This was so long in coming, so long in the works, I wasn’t sure I’d ever understand how it surprised me so much. I’d always known I was different, but I must have never allowed myself to fully embrace just how drastically different I was from the rest. Perhaps I had to try so hard to convince myself I was normal so that I could survive my adolescence. But none of that mattered anymore. Being normal would never again be an option, now that I had a fifteen-foot wing span.

As a child, I would have never guessed that I was an angel. I’d always known I was special and different, but I had no idea just how different until I neared my thirties. That was when my wings began to grow.

I was quite a sight to see, though. I stood five feet, ten inches tall and I had a healthy build. I was a Hopi woman with long, thick, black hair that I had not cut in fifteen years. It nearly reached my knees. I’d grown up with pale skin compared to the rest of the tribe, but I was always still too dark to pass for white. My eyes were large and dark hazel with long lashes. My bottom lip was large and full, but my top lip was smaller in an almost strange way. My mother had called it a cupid bow and said other women would always wish they had my lips. I just thought it made me look funny because none of the other women in the tribe had lips like mine. Just like none of the others had eyes like mine.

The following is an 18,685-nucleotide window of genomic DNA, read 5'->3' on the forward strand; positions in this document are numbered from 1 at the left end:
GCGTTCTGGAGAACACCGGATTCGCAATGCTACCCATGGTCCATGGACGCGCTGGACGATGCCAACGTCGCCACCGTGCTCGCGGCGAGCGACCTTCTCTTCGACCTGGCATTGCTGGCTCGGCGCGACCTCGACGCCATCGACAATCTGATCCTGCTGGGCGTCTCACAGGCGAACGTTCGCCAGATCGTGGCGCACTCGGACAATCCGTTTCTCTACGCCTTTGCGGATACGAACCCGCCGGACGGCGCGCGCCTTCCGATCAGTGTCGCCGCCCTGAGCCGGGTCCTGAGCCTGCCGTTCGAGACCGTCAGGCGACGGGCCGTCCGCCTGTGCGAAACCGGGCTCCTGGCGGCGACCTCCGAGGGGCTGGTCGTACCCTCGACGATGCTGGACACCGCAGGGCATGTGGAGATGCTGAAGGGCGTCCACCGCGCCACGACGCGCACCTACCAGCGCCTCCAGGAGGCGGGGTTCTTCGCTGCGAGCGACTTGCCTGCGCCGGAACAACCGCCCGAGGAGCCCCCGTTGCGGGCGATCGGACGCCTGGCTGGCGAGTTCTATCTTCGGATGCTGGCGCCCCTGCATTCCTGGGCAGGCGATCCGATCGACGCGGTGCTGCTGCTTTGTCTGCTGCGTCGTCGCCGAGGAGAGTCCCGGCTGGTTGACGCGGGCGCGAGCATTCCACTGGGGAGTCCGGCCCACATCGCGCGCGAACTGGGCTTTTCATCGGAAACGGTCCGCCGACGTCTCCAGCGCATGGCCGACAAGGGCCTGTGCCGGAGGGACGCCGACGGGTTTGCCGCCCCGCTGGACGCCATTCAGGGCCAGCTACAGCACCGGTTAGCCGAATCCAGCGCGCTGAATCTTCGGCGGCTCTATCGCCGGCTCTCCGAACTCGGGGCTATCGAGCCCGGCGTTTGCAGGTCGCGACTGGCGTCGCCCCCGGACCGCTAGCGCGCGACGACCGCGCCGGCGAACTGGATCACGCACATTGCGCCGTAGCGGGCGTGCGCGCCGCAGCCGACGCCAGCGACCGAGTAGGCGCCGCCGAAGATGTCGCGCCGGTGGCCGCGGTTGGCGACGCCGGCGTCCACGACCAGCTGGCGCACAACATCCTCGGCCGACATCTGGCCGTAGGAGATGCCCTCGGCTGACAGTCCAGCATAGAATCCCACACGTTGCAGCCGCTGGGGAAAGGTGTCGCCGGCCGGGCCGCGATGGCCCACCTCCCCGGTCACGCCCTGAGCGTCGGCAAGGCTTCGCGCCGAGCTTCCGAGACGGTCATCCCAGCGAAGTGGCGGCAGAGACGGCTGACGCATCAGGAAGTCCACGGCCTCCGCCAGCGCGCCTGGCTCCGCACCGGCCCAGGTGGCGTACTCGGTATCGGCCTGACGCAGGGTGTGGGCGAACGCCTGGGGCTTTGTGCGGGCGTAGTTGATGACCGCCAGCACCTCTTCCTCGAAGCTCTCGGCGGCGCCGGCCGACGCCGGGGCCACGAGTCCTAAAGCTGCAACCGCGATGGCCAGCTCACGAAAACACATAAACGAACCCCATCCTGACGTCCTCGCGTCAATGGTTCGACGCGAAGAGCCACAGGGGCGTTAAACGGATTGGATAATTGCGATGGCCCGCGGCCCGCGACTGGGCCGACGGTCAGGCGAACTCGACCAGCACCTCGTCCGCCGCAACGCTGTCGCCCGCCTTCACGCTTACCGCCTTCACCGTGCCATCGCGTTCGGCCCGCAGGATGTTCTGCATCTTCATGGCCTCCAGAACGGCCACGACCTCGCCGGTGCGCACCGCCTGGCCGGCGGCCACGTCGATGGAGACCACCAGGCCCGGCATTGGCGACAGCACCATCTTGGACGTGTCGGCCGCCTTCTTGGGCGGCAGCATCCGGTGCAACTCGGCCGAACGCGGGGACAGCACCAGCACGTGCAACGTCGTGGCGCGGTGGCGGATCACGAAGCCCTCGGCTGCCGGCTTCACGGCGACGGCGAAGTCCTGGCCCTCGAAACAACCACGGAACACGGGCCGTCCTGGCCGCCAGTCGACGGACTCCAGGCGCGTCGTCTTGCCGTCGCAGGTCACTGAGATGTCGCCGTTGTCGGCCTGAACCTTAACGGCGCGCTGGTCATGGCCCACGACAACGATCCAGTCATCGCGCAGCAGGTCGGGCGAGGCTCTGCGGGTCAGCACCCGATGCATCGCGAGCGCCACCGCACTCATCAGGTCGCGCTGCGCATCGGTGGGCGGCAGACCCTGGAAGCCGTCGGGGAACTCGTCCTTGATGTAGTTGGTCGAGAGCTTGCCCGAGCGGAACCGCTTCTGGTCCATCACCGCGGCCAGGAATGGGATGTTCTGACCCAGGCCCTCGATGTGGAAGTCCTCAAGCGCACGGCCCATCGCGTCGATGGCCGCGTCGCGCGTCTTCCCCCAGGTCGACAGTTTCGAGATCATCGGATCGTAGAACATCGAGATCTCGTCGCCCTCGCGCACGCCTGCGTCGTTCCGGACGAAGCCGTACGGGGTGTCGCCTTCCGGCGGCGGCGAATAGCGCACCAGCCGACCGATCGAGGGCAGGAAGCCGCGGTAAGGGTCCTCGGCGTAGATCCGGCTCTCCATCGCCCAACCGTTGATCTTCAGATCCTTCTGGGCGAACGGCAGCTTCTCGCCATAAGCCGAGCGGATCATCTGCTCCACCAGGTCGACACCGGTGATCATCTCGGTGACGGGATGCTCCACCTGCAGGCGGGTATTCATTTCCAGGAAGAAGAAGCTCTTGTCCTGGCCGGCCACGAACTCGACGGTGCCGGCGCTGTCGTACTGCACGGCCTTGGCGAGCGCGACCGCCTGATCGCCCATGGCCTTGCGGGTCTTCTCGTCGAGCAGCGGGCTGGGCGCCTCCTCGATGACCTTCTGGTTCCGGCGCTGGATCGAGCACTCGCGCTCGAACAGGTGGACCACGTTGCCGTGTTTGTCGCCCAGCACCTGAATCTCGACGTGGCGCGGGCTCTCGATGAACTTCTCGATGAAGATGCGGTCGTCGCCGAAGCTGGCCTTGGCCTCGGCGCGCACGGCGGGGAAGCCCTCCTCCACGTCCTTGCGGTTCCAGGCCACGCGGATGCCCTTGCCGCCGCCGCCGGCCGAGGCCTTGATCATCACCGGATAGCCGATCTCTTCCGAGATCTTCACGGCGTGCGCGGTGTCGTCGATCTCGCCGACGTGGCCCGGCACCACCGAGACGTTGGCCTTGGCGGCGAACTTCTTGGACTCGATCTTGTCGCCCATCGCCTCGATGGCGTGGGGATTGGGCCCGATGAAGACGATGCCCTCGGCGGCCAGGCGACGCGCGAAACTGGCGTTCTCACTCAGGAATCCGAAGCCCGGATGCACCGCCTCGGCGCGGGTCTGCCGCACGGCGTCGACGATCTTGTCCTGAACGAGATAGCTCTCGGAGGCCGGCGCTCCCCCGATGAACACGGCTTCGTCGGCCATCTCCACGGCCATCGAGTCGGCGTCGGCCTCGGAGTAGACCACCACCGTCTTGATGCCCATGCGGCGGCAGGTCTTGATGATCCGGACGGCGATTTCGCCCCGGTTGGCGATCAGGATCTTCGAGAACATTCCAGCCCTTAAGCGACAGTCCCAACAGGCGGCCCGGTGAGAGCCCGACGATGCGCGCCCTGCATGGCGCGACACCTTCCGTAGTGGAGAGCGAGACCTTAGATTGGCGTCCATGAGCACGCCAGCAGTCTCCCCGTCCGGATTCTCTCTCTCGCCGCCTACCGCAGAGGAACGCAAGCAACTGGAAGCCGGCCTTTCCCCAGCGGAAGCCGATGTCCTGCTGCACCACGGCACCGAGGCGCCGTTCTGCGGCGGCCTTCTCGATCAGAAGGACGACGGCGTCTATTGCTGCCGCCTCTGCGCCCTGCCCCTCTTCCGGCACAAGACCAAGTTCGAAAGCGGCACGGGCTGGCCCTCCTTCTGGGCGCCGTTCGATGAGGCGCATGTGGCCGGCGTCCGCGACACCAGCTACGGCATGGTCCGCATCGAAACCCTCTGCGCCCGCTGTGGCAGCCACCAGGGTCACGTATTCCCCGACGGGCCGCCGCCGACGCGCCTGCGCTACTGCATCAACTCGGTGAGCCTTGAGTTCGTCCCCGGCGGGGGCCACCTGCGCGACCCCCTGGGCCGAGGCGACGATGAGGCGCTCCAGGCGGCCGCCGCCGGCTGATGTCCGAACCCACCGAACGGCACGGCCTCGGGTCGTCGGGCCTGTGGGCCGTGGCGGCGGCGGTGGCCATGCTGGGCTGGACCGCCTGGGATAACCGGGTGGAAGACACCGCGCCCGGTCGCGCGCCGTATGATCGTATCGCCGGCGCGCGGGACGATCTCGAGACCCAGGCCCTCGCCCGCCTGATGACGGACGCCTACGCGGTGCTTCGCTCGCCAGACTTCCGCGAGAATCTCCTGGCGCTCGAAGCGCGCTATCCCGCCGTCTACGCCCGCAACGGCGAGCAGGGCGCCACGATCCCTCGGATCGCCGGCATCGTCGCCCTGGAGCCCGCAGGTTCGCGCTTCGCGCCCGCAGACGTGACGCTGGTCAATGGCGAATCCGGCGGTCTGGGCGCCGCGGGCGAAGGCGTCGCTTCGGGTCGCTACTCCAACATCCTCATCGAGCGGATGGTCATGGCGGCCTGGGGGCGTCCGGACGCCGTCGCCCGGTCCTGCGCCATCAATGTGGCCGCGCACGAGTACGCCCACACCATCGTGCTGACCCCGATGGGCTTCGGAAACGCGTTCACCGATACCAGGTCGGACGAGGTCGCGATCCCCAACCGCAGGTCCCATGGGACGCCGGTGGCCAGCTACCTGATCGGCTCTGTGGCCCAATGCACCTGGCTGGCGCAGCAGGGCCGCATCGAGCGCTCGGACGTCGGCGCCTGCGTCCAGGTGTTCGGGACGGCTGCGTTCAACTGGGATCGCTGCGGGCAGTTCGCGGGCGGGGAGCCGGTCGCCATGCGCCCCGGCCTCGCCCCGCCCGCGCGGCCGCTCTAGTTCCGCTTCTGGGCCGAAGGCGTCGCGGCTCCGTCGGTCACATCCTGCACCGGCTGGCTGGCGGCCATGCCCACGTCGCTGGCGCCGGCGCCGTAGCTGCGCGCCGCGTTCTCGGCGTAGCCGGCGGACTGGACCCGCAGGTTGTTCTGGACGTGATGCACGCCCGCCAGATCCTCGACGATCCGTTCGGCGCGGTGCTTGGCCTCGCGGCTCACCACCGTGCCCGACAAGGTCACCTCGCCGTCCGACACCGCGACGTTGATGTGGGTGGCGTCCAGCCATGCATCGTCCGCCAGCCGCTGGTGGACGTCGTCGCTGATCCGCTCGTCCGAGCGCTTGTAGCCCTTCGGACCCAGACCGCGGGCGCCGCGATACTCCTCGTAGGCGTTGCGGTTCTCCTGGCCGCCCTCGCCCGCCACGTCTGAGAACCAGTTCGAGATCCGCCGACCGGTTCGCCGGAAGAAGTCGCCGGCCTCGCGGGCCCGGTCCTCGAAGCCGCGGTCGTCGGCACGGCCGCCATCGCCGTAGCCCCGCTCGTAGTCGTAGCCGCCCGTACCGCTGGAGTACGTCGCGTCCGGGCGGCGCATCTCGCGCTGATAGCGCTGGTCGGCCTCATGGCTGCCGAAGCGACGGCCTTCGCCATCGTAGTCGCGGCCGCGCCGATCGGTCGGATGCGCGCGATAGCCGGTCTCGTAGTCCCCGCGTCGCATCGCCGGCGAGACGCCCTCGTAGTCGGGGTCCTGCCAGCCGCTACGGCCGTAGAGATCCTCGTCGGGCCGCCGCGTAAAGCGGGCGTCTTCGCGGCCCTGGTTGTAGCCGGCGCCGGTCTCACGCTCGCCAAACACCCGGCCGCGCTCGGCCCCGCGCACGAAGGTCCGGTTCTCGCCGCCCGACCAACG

My wings looked much like one would imagine angel wings. They were covered in feathers like I’d never seen. They were kind of opalescent, and nearly luminescent—an amazing, sparkling white. They were each over seven feet long when fully extended. When I folded them, as I usually did, the tips of my wings were about a foot above the ground and the folded joints were about a foot above my head. They did not emerge directly from my shoulder blades, but rather from the space between my spine and shoulder blades. Moving my shoulders caused great movement in my wings, but that’s not how I flew. My wings were full of muscles just like the rest of the human body, so I had to exercise them just like any other muscle group.

I tried to fly a couple of times with no real luck, so I had my younger brother, Will, get me quite a few books about the mechanics of birds and how they fly. After extensive research and a lot more exercise, I gave flying one more attempt. Well, as the saying goes, the third time was the charm. I took off from my roof, glided down a bit over my garden, and then soared off into the night sky.

I flapped my massive wings to gain altitude and I was taken aback with the beauty of my surroundings. The mountains that ran to the north and the west took on a whole new appearance from this angle and the sight of it nearly brought me to tears.

I flew around for about ten minutes before I decided to pay my big brother, Brian, a visit. Since it was Thursday night, I knew he would be out back barbequing. I circled around the neighborhood a few times to make sure no one else was outside to witness my landing.